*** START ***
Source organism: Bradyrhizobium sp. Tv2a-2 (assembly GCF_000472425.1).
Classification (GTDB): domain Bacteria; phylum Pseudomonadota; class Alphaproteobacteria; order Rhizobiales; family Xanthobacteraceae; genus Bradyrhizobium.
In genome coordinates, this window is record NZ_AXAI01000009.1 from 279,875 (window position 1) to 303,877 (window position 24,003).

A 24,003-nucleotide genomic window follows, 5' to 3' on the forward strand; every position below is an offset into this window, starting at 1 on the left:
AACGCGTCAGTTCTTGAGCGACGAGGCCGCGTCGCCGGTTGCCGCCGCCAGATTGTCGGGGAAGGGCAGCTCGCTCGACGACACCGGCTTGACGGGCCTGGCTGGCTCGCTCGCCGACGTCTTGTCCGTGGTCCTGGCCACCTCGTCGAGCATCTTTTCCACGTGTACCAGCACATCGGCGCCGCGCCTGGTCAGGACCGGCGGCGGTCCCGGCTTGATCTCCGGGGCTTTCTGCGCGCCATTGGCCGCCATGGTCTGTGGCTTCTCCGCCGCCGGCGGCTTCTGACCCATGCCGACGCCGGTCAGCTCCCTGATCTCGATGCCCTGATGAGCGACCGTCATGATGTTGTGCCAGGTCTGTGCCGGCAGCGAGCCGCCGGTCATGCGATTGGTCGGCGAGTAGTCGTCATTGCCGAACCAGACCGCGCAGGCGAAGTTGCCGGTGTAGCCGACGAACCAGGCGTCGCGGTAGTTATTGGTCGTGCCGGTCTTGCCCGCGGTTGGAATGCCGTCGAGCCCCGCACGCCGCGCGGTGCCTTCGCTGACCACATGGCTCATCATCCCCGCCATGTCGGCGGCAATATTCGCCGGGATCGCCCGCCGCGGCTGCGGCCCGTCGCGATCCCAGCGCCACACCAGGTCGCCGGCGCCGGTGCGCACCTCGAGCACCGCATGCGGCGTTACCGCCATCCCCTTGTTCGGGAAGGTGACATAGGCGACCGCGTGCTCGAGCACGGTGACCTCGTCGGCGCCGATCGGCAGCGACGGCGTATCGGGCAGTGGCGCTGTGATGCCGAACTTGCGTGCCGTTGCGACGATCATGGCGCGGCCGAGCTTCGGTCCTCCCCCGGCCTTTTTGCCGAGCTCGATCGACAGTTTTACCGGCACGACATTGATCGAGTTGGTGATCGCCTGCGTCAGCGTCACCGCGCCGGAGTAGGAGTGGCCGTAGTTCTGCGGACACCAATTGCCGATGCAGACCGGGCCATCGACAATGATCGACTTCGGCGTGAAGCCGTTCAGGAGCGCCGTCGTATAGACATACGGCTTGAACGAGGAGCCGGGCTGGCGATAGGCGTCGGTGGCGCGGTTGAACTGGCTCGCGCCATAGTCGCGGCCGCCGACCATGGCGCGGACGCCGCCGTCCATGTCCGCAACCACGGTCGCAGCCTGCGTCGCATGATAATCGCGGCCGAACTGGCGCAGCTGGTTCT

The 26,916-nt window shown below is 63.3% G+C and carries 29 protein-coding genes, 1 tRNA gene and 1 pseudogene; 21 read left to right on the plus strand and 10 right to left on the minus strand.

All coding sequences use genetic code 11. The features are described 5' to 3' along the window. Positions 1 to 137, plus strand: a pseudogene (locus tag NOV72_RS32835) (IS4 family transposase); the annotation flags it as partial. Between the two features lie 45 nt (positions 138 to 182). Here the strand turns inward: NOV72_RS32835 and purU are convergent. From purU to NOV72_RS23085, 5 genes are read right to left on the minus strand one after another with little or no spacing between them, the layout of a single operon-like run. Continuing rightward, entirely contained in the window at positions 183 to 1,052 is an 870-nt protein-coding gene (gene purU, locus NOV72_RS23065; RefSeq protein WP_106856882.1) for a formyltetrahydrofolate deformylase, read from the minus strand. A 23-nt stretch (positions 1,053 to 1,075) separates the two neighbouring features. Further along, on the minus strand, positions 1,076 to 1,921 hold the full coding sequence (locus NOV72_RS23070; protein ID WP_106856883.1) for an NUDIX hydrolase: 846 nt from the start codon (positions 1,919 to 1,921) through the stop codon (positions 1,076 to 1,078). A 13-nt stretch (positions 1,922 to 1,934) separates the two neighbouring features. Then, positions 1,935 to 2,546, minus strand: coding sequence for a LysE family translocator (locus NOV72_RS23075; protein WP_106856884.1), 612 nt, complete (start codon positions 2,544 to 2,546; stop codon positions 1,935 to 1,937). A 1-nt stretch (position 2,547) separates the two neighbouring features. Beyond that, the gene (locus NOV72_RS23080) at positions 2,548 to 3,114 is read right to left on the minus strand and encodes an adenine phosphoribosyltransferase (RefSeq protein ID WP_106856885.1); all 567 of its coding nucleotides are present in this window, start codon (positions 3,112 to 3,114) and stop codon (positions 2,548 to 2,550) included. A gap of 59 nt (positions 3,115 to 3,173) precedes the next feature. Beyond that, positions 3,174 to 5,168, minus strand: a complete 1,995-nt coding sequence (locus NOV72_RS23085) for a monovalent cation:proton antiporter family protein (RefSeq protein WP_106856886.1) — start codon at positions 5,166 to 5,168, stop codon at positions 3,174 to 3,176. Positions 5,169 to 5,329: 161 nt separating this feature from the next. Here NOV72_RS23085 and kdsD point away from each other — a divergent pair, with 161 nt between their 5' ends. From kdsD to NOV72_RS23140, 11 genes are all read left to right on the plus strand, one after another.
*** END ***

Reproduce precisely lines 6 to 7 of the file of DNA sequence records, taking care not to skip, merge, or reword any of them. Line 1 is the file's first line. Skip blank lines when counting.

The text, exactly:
The 26,916-nt window shown below is 63.3% G+C and carries 29 protein-coding genes, 1 tRNA gene and 1 pseudogene; 21 read left to right on the plus strand and 10 right to left on the minus strand.

All coding sequences use genetic code 11. The features are described 5' to 3' along the window. Positions 1 to 137, plus strand: a pseudogene (locus tag NOV72_RS32835) (IS4 family transposase); the annotation flags it as partial. Between the two features lie 45 nt (positions 138 to 182). Here the strand turns inward: NOV72_RS32835 and purU are convergent. From purU to NOV72_RS23085, 5 genes are read right to left on the minus strand one after another with little or no spacing between them, the layout of a single operon-like run. Continuing rightward, entirely contained in the window at positions 183 to 1,052 is an 870-nt protein-coding gene (gene purU, locus NOV72_RS23065; RefSeq protein WP_106856882.1) for a formyltetrahydrofolate deformylase, read from the minus strand. A 23-nt stretch (positions 1,053 to 1,075) separates the two neighbouring features. Further along, on the minus strand, positions 1,076 to 1,921 hold the full coding sequence (locus NOV72_RS23070; protein ID WP_106856883.1) for an NUDIX hydrolase: 846 nt from the start codon (positions 1,919 to 1,921) through the stop codon (positions 1,076 to 1,078). A 13-nt stretch (positions 1,922 to 1,934) separates the two neighbouring features. Then, positions 1,935 to 2,546, minus strand: coding sequence for a LysE family translocator (locus NOV72_RS23075; protein WP_106856884.1), 612 nt, complete (start codon positions 2,544 to 2,546; stop codon positions 1,935 to 1,937). A 1-nt stretch (position 2,547) separates the two neighbouring features. Beyond that, the gene (locus NOV72_RS23080) at positions 2,548 to 3,114 is read right to left on the minus strand and encodes an adenine phosphoribosyltransferase (RefSeq protein ID WP_106856885.1); all 567 of its coding nucleotides are present in this window, start codon (positions 3,112 to 3,114) and stop codon (positions 2,548 to 2,550) included. A gap of 59 nt (positions 3,115 to 3,173) precedes the next feature. Beyond that, positions 3,174 to 5,168, minus strand: a complete 1,995-nt coding sequence (locus NOV72_RS23085) for a monovalent cation:proton antiporter family protein (RefSeq protein WP_106856886.1) — start codon at positions 5,166 to 5,168, stop codon at positions 3,174 to 3,176. Positions 5,169 to 5,329: 161 nt separating this feature from the next. Here NOV72_RS23085 and kdsD point away from each other — a divergent pair, with 161 nt between their 5' ends. From kdsD to NOV72_RS23140, 11 genes are all read left to right on the plus strand, one after another.